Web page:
The metatransaction you sign, therefore, isn't a complete transaction, in that it doesn't contain all the usual components necessary to process it on-chain. Most notably, it's missing gas. The transaction that the relayer puts together, however, is complete with gas, and will be processed by validators.
What do metatransactions look like in MetaMask?
For you, the user, sending a metatransaction will be similar to sending any other. You still sign a transaction that specifies a value, a token, and a recipient address. The difference is that the recipient address is a relayer, rather than the actual end recipient of the funds. This means that, in practice, you don't really have to do anything differently.
The main giveaway of a metatransaction is that it will cost you nothing. You'll just be prompted to 'Sign':
What is EIP-712?
Whilst not absolutely necessary for understanding metatransactions, a brief look at EIP-712 can help explain some of their underpinnings.
In brief, this EIP (Ethereum Improvement Proposal) makes it possible for wallets to show users readable text relating to the message they're signing, and allow them to sign it. This means that, when you're prompted with a metatransaction to sign in MetaMask, you can be shown human-readable information, rather than a long hexadecimal number of hashed (encrypted) information that's impossible to understand.
Why does it matter?
EIP-712 doesn't enable metatransactions, but it makes them much more transparent to the user, and this, in turn, has real benefits for user security.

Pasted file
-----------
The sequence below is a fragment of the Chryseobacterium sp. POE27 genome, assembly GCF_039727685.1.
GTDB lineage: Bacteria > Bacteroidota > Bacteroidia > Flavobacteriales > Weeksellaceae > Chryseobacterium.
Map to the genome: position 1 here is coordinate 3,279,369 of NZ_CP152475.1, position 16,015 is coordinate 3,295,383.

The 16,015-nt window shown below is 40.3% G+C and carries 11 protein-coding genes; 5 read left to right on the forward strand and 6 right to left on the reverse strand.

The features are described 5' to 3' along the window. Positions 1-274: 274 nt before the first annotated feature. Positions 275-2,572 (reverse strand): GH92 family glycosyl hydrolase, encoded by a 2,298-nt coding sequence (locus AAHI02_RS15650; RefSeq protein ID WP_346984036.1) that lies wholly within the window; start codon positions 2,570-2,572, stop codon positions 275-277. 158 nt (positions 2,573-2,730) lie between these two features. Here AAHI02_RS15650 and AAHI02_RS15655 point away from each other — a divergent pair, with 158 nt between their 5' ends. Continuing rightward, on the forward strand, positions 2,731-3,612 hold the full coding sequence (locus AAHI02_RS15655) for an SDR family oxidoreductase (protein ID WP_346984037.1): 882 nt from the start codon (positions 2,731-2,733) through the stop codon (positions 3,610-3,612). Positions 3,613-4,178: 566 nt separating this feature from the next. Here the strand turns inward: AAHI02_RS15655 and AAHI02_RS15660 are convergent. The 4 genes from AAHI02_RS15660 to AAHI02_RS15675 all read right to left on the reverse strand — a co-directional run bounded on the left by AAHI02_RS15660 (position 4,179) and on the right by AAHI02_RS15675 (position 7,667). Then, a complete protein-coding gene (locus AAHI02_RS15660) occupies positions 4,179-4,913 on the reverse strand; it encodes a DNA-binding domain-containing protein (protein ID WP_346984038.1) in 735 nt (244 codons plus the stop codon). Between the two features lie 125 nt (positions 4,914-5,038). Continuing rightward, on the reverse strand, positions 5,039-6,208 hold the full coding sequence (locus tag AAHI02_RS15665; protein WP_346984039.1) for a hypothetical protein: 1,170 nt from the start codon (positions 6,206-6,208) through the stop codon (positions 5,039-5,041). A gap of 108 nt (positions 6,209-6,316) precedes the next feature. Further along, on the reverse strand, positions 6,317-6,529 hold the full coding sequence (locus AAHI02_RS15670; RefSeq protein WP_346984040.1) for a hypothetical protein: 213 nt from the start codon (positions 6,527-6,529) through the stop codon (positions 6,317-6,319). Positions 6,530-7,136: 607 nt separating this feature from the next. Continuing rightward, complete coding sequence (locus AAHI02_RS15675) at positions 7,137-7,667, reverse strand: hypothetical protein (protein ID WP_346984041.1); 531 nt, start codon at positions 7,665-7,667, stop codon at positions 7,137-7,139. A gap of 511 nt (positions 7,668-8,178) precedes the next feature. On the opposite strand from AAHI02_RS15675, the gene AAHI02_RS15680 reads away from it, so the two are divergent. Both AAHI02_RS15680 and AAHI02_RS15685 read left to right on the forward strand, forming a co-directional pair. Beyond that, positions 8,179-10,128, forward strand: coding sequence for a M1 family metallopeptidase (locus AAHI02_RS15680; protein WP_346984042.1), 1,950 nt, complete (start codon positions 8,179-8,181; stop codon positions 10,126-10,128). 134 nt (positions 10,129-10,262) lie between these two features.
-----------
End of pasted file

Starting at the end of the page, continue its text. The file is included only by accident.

Previously, our inability to parse the encrypted hexadecimal string would mean we have to trust that the message contains the correct data. This makes us vulnerable to scammers: imagine if you visit a fraudulent dapp and it prompts you to sign a metatransaction. Since you're unable to decipher the hashed, hexademical string, you have no idea whether you're giving you're approving something reasonable or signing a message that gives a scammer a green light to drain your wallet.
Instead, when the data is converted into a human-readable form — i.e. words — the user can check and confirm the message is what they intended, because it will detail things like:
- Who or what the recipient is, identifiable by their public address
- If a token is to be transferred, swapped, bought or sold: details of the quantity and token type
- Any other message details relevant to the transaction.
Are there any security implications of metatransactions?
It's a good habit to maintain scepticism towards any message or approval you're signing with your wallet. However, metatransactions don't have anything fundamentally insecure or unsafe about them.
That being said, they can be used by scammers. As with everything Ethereum (and blockchain in general), part of the trade-off of using a decentralized public network is that malicious actors can also get involved.
Whenever you're signing a metatransaction, consider the following:
- Am I on the right website? Double-check the domain name. If the transaction isn't being proposed by the correct dapp, it could lead to funds loss and/or a compromised wallet.
- Does the transaction data look correct? Check the address the signed message lists. Is it the address of the correct smart contract? Does the message detail the correct token and the correct quantity of that token?